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Heart & Vascular Health | Heart Failure
Here Comes Human Heart 2.1

Here Comes Human Heart, 2.1

The source of life is going modular – again.

The human heart changed forever in 1967. It went modular. The development of cardiac transplantation that year meant that hearts could now be switched in and out like flashlight batteries. But that was only the beginning. A whole array of mechanical devices can now be plugged into the heart to keep it going for months, or years – or replace it altogether. Cleveland Clinic has been at the forefront of developing these devices, which may someday make transplant unnecessary.

First, they did harm

The first heart transplants were done in a spirit of scientific exuberance. Surgeons quickly mastered the technical difficulties of harvesting and implanting donor hearts. But keeping the patient alive with a donor heart proved to be tricky. Every fiber in the body conspired to reject the new organ. Infections were difficult to control . There were no guidelines for who needed or should be getting a transplanted heart. Survival rates were unacceptable. Cleveland Clinic did two heart transplants in 1968 – then decisively ordered that no more be performed until the procedure could be done safely with minimal risk to the patient. That took another 17 years.

Let’s try this again

In 1984 there was a truck accident on the freeway not far from Cleveland Clinic. A 25-year-old waitress was killed. Her family generously donated her heart to Cleveland Clinic for what would be the first operation in its newly revived heart transplant program. The recipient was a 50-year-old man from Akron, Ohio. Much had changed since the late 1960s. The FDA had just approved an effective new anti-rejection drug, cyclosporine. Patient selection criteria had been refined. The risk of infection was reduced by the introduction of new laminar-flow operating rooms.

Making up for lost time

Cleveland Clinic surgeons went on a roll. In 1998, they set a new world record for the most heart transplants performed in a single year at a single institution (113). Survival rates were well above the national average. By 2012, they had done more than 1,600 heart transplants on people from all walks of life. Hundreds of donor families and recipients came together for moving annual reunions at Cleveland Clinic’s main campus. This year, the heart transplant program turns 30 – one of ten solid organ transplant programs in the Cleveland Clinic Transplant Center.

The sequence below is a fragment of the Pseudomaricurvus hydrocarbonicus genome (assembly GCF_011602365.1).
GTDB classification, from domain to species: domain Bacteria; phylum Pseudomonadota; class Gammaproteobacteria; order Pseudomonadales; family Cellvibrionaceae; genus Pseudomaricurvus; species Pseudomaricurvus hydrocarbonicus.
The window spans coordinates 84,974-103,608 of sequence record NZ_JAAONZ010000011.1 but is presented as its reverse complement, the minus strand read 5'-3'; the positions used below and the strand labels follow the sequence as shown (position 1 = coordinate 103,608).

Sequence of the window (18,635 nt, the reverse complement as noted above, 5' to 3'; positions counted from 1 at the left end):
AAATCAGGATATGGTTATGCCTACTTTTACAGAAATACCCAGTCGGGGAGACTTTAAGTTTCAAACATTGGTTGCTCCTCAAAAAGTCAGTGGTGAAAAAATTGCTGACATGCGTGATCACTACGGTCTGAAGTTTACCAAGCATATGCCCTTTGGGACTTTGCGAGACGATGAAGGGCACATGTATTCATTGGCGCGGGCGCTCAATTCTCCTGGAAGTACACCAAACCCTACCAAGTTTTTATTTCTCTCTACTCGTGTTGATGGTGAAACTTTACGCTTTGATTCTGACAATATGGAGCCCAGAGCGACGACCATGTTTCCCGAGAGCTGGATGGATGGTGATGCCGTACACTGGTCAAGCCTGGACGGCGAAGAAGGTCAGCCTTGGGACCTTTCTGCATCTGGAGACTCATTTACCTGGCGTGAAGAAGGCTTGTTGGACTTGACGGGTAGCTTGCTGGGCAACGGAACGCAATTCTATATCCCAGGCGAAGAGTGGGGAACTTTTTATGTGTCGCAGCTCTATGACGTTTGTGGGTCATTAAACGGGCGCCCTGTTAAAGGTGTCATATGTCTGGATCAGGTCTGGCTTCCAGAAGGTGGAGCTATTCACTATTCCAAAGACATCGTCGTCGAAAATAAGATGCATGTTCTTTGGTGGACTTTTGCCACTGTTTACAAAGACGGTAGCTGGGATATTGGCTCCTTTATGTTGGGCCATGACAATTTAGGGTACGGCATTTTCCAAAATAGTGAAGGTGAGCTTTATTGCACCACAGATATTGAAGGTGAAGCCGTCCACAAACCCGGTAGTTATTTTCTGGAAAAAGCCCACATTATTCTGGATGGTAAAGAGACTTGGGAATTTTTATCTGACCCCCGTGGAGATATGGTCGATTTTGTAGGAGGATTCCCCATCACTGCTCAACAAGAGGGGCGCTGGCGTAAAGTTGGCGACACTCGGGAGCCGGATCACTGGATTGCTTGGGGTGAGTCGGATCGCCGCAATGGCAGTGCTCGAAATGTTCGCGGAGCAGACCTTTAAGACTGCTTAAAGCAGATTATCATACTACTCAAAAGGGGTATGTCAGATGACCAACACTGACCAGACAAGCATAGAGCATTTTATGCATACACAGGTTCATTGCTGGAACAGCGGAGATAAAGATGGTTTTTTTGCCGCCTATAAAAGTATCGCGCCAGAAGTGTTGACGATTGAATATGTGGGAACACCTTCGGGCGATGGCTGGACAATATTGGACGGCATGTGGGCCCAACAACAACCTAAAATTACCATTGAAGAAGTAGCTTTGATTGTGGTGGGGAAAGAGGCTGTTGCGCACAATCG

Human Heart 2.1

Why do people get heart transplants? Number one reason: heart failure. A failing heart can be caused by a heart attack or damage to the heart muscle – or it can be gradual and ultimately fatal swelling and weakening of the heart tissue. There’s no cure for a damaged heart. Up until recently, transplant has been the only available treatment for end-stage heart failure. But that is changing.

As far back as the 1950s, Cleveland Clinic researchers began experimenting with artificial hearts. Today, they are using heart assist devices and working on small implantable artificial hearts that are transforming the treatment of heart failure, and will ultimately lessen the dependence on scarce donor organs. Some of these mechanical hearts “beat”, some have rotors that ride a magnetic wave and spin blood through the body without a pulse. Implantable devices today are already competent substitutes for heart transplant for a certain group of heart failure patients.

Today, Cleveland Clinic surgeons are performing as many device implantations as heart transplantations. From transplant, to mechanical assist device, to – someday – a totally implantable artificial heart: the saga of the modular heart continues…

Tags: heart and vascular institute, heart disease, heart failure, heart health, heart surgery, heart transplant
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